Editorial

 

Looking Forwards and Looking Back

 

Alison Brettle

Editor-in-Chief

Senior Lecturer, School of Nursing, Midwifery and Social Work, University of Salford

Salford, United Kingdom

Email: a.brettle@salford.ac.uk

 

 

Description: cc-ca_logo_xl 2012 Brettle. This is an Open Access article distributed under the terms of the Creative CommonsAttributionNoncommercialShare Alike License 2.5 Canada (http://creativecommons.org/licenses/byncsa/2.5/ca/), which permits unrestricted use, distribution, and reproduction in any medium, provided the original work is properly attributed, not used for commercial purposes, and, if transformed, the resulting work is redistributed under the same or similar license to this one.

 

 


Welcome to the seventh volume of Evidence Based Library and Information Practice. This is my first issue in my new role of Editor-in-Chief, and I’m honoured and delighted to take over the position. As many of you may know, I’ve been involved with the journal almost since its inception, primarily as Associate Editor (Articles). During that time, I’ve sincerely enjoyed working with the supportive EBLIP team, as well as many authors throughout the world, and I’m looking forward to continuing that work in my new role.

 

Spring is traditionally a time of new growth and change, and the EBLIP journal is no different. In the last issue, Denise Koufogiannakis reflected on how the journal had grown and developed during its first 6 years, and I look forward to contributing to its continued success. There have been a number of changes in the editorial team. I welcome Wayne Jones from Carleton University, Canada, who has taken over as Associate Editor (Articles) and brings a wealth of editorial experience. Heather Pretty has taken over as lead copyeditor and is joining our editorial meetings to help ensure the continued quality and consistency of the journal. As part of quality assurance and development, the editorial team is examining and revising our journal guidelines, so look for those in forthcoming months. Our former Editor-in-Chief, Denise Koufogiannakis, is developing a new role as Associate Editor (Reviews). As a keen advocate of reviews for providing evidence, developing skills for research and evidence based practice, and documenting and establishing an evidence base for our profession, I’m looking forward to the first review which is likely to be published in the next issue. Too much change can be disruptive, so I’m pleased that both Lorie Kloda and Jonathan Eldredge are maintaining their positions as Associate Editors for Evidence Summaries and Classics, respectively.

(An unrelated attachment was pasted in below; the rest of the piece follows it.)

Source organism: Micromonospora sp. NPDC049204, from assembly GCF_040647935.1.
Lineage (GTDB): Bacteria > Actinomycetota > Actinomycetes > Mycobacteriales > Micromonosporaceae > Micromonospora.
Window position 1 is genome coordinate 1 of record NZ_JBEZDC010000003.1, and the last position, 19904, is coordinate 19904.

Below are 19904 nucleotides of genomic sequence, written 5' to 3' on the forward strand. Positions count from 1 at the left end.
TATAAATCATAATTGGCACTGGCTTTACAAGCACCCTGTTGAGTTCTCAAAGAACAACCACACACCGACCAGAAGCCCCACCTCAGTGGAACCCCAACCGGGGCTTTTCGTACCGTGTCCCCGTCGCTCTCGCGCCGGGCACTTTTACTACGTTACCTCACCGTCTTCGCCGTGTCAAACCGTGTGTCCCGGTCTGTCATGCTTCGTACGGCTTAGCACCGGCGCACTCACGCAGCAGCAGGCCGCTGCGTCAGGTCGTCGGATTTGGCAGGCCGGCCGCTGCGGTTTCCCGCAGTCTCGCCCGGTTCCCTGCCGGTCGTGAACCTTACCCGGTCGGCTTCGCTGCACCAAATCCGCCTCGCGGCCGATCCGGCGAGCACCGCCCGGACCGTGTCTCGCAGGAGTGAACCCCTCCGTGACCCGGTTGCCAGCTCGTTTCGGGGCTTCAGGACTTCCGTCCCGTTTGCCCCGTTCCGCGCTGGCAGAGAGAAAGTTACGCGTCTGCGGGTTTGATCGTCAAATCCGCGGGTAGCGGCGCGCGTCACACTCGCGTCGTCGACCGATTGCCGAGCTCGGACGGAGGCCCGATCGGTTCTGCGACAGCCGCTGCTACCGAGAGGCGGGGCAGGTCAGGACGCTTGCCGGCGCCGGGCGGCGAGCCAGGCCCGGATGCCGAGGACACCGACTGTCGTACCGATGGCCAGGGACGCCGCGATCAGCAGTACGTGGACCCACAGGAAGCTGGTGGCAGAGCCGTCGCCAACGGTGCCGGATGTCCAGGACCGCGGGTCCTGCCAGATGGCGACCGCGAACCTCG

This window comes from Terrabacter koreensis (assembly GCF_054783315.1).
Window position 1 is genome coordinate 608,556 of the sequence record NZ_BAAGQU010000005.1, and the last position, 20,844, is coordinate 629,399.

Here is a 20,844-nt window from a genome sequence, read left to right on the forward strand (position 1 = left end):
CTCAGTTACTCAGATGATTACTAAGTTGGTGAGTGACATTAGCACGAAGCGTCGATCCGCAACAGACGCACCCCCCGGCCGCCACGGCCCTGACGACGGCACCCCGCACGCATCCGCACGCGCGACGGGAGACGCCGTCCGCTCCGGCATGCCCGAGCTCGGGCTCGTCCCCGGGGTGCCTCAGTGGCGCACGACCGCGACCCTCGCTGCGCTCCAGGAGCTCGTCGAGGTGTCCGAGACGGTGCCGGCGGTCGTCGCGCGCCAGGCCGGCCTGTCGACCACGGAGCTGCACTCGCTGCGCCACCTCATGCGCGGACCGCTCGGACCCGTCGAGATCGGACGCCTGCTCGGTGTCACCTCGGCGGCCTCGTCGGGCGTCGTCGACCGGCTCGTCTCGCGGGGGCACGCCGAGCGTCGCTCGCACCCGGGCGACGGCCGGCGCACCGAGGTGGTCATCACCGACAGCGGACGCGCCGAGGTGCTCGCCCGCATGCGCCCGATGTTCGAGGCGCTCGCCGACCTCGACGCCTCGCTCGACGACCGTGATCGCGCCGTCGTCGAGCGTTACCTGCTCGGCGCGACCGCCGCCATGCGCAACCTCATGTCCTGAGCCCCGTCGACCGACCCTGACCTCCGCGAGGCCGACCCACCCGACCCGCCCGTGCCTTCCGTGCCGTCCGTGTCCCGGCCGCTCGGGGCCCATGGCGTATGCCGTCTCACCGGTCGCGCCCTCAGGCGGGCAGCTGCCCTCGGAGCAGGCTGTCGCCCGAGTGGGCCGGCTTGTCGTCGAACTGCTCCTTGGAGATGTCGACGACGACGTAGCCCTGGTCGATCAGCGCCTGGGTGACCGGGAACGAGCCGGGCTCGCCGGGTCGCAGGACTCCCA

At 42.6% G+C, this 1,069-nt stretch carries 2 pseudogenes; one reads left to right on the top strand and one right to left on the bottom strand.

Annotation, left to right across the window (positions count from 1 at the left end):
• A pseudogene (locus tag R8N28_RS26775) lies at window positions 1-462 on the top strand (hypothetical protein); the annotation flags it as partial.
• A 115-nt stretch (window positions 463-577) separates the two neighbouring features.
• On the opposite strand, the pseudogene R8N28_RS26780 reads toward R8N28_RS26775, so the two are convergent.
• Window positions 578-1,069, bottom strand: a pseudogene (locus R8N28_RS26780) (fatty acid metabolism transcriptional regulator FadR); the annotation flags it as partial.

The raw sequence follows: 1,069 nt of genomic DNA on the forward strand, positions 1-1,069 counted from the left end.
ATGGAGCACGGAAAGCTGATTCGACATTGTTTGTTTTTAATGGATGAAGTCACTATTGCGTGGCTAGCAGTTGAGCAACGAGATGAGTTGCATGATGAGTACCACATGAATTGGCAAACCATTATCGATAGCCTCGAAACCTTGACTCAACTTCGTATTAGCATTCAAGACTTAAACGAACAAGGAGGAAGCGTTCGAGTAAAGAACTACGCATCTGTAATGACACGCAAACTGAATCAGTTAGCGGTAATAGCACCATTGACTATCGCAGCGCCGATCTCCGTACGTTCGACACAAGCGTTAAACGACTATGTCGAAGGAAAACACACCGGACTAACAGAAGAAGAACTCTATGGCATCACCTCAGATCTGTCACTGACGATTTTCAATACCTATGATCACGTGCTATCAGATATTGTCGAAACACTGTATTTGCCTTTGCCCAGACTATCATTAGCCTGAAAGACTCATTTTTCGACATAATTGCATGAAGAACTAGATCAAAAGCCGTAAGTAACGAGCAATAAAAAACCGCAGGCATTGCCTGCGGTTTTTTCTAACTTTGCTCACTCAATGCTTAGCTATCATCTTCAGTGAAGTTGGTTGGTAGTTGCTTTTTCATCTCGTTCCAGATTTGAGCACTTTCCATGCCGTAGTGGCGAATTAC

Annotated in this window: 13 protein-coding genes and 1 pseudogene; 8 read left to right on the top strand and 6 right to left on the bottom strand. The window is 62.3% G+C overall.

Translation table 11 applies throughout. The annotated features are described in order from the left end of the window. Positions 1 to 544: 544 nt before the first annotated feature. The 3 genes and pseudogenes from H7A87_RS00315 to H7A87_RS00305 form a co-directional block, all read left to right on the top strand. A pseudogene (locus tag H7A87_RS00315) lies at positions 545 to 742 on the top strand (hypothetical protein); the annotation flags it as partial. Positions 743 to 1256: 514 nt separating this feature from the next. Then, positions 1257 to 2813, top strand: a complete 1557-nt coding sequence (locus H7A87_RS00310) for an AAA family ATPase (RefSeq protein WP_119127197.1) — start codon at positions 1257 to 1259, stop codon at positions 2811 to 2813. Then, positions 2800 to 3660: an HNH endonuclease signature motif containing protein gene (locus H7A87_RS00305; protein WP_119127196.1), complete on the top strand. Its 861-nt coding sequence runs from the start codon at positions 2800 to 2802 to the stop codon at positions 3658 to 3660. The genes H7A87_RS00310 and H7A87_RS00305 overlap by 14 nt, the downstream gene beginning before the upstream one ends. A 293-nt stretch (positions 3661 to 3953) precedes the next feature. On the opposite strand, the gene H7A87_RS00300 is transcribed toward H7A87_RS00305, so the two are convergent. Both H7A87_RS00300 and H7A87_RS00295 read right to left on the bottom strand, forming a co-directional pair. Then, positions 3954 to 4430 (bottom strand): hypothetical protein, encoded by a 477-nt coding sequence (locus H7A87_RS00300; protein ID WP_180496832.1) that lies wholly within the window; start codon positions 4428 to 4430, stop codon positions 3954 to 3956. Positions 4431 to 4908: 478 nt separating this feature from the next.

When starting something new, it is often useful to look back (to build on experience or make sure we don’t make the same mistakes!). When I looked back on my own evidence based library and information practice journey, I realized it began in the mid 1990’s, certainly before I was even aware that the phrase had been coined. I’ve never worked in a library, and my first professional post was as an information specialist within a research unit that supported evidence based health care. I knew little about research and even less about evidence based practice, I clung to the hope that I knew something about being an information professional! A long time academic, my manager championed library and information professionals believing they had a key role to play in the evidence based practice movement – whether by finding information, developing information products, or helping others to find information for practice. Furthermore, he encouraged me to examine my own practice, and when there were no answers to some of the problems we came across, to research, evaluate, and write about it. This encouragement resulted in my first forays into being an evidence based library and information practitioner (Brettle, Long, Grant, & Greenhalgh, 1998; Brettle & Long, 2001). I challenge you to do the same; you never know where it may lead.